The Record, Bergen County, NJ - Against a backdrop of Starbucks, the Body Shop, and Nine West, Mohamed Filali is poised to hand out copies of the Islamic holy book, the Koran.
It's a busy Saturday at Willowbrook Mall, and shoppers walking past Filali are greeted by a colorful display of Islamic images erected hours earlier. Some walk by without a glance. Others stop and stare before moving on. Still others venture up to pose questions.
Filali and his fellow Muslims have come prepared. A table is stocked with fliers and books. A video is playing. And by the end of the day, they have distributed some 40 Korans and chatted with dozens of people about Islam.
"A Muslim means one who submits to the will of God," Filali tells two young women who have stopped in front of the table.
They nod and listen politely as he talks about his religion.
"Just as you need instructions for operating a VCR or a television, you also need instruction for life," said Filali, a Moroccan native and a Clifton resident. "Islam is about learning righteousness toward Allah, toward yourself, and to others."
The women eventually say their goodbyes and head for the food court.
Frustrated by media coverage they believe portrays Muslims as extremists, New Jersey Muslims are taking their faith directly to the people. Visiting shopping malls around the state, they aim to teach the public about a world religion that is just beginning to assert its presence on American soil.
"You have to address the people where they will be," says Filali, an office manager for a pediatrician. "If it's in the field, so be it. If it's in the mall, so be it. We're not opposed to consumerism, as long as people are not enslaved by consumerism."
Though shopping malls have long provided floor space for non-profit groups, Muslims have traditionally shied away from such an approach. Now, however, Muslims nationwide are forming advocacy groups, joining interfaith dialogues, and seeking a more visible and larger role in American public life. Setting up shop at the mall seemed like the next logical step, said Roxanne Dworak-Filali, Mohamed's wife.
"It's a very non-threatening way of telling people who we are," said Dworak-Filali, a Passaic native who converted to Islam at the age of 31.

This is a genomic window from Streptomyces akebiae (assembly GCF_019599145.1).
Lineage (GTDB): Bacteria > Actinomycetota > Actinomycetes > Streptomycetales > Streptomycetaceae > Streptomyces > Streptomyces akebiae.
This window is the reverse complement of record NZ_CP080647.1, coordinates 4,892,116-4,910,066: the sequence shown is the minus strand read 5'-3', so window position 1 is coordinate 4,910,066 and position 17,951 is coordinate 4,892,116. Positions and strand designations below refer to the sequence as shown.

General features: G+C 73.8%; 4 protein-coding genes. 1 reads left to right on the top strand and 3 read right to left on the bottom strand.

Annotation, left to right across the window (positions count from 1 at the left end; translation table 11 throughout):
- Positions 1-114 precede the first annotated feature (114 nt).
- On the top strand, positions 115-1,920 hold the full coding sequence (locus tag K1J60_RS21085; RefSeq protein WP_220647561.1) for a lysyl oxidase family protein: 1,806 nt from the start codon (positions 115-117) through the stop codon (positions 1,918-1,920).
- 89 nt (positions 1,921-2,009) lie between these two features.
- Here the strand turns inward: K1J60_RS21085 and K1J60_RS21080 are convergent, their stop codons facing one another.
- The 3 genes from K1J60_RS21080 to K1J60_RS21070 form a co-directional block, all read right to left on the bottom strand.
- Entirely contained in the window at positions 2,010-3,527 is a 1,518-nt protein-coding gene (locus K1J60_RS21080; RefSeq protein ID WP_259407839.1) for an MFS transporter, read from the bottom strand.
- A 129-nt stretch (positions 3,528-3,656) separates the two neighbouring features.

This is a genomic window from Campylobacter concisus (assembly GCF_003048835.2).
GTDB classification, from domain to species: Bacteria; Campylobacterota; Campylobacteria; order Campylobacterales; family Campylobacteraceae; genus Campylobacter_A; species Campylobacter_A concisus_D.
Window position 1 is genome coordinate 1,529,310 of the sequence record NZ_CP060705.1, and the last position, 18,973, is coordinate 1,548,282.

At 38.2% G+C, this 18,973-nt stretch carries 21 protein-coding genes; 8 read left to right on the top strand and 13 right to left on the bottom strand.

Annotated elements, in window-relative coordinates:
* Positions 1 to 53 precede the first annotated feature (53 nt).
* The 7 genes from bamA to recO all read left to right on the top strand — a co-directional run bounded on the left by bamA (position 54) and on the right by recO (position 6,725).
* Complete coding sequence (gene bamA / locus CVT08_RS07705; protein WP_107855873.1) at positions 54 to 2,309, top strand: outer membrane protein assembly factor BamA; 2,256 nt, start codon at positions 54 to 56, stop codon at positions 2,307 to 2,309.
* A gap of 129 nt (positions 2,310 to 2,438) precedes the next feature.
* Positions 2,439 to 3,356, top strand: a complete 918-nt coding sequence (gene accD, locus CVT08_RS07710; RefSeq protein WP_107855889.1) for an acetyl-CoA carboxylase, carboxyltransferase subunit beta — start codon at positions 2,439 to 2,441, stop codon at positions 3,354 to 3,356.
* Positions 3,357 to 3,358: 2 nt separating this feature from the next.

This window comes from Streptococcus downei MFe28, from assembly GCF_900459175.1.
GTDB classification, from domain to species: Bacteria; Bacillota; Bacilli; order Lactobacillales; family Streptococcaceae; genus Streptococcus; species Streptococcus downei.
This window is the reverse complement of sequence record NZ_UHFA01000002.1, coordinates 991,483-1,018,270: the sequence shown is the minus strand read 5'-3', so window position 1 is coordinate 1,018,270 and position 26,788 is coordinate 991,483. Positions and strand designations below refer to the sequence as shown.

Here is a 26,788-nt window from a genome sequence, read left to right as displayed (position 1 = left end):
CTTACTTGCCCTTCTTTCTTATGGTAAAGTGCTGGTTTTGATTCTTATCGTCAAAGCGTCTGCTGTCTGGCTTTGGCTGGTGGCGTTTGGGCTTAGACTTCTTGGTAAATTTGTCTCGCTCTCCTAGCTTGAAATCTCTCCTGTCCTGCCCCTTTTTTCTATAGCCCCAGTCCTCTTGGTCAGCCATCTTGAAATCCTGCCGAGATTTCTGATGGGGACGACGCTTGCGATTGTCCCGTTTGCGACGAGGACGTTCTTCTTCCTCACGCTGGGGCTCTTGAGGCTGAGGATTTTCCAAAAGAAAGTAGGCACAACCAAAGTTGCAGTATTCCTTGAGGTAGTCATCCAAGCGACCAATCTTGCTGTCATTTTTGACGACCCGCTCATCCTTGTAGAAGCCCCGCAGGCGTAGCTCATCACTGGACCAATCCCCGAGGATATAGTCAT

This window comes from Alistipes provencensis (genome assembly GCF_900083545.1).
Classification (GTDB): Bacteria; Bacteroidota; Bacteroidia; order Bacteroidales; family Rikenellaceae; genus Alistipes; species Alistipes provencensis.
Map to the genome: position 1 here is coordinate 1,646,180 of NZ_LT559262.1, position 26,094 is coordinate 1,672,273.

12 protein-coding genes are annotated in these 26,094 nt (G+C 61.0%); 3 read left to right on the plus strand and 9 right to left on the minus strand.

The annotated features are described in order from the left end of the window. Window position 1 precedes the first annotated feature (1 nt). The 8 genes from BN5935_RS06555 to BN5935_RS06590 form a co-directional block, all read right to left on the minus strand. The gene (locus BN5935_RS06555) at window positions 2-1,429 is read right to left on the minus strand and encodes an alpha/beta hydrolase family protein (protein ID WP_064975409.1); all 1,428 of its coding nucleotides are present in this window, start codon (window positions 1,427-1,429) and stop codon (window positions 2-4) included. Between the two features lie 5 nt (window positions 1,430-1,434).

"We're human beings just like you. And we have values just like you." The group, most of them volunteers with the Islamic Circle of North America, have visited about five malls in the last eight months. They plan to hit the Garden State Plaza in September. They also run an Internet site and a toll-free, 24-hour hot line.
The program, called Why Islam?, has prompted 25 people nationwide to become Muslims after learning about the religion through either the Web site or the hot line or at the mall, says Musaddique Thange, one of the organizers.
But he stressed the main goal is education, not winning converts. Islam welcomes newcomers, but typically doesn't proselytize as aggressively as evangelical Christians, he said.
"The American perception of Islam is filled with misconceptions and stereotypes," said Thange, a 30-year-old computer engineer from Woodbridge. "We want to reach out and show them who Muslims are. We believe we can have a positive influence on America. And, our door is always open for newcomers."
Muslims say they worship the same God as Christians and Jews, but believe the final and authoritative revelation was given to Mohammed, a prophet who began preaching in Mecca in the early seventh century.
Muslims are required to pray five times a day, abstain from alcohol, fast during the holy month of Ramadan, and, if possible, make a pilgrimage to Mecca once in their life.
Islam stresses family values, and strict Muslims do not date. They rely on their family and community to arrange a marriage.
Islam has grown rapidly in America, mainly because of conversions in the African-American community and immigration from the Middle East and South Asia. Roughly 7 million to 10 million Muslims live in North America.
But many Muslims say they feel like outsiders. They say the news media and the entertainment industry portray them as zealots or terrorists. In a recent nationwide survey of leaders at more than 400 mosques, some 56 percent agreed that America is hostile to Islam.
During two recent Saturdays spent at Willowbrook, the Muslims encountered a range of responses that at times seemed more a testament to the increasingly diverse face of North Jersey. A Coptic
Christian from Egypt ventured up to the table to start a lively discussion on religious freedom. A Jehovah's Witness from Lebanon engaged the Muslims in a polite conversation about scripture.
And, many local Muslims stopped by the table simply to say they're grateful to see Islam on display at the mall.
"I couldn't believe it when I saw it," said Hoda Nasr, of Lyndhurst. "It just grabbed my attention."
Two elderly men who sat on a bench near the Islamic display table expressed disdain for the event. One of them, Leo Purciello of Nutley, said he was skeptical of most religions. And he said the violence in the Mideast has made him wary of Islam, though he added that he wouldn't take sides in the conflict between Palestinians and Israelis. "Both sides are just killing each other there," he said.
Still, many shoppers seemed positive, or at least curious. Gabriella Powell, of Wanaque, said she was interested in reading the Koran. "I'm probably more interested in it as literature," she said. "I never had time in college to actually read it.
Katey Suter, a Penn State student, left with a book called "Understanding Islam."
"I'm just interested," Suter said. "I'm a philosophy major, and I think it would be good to look into this."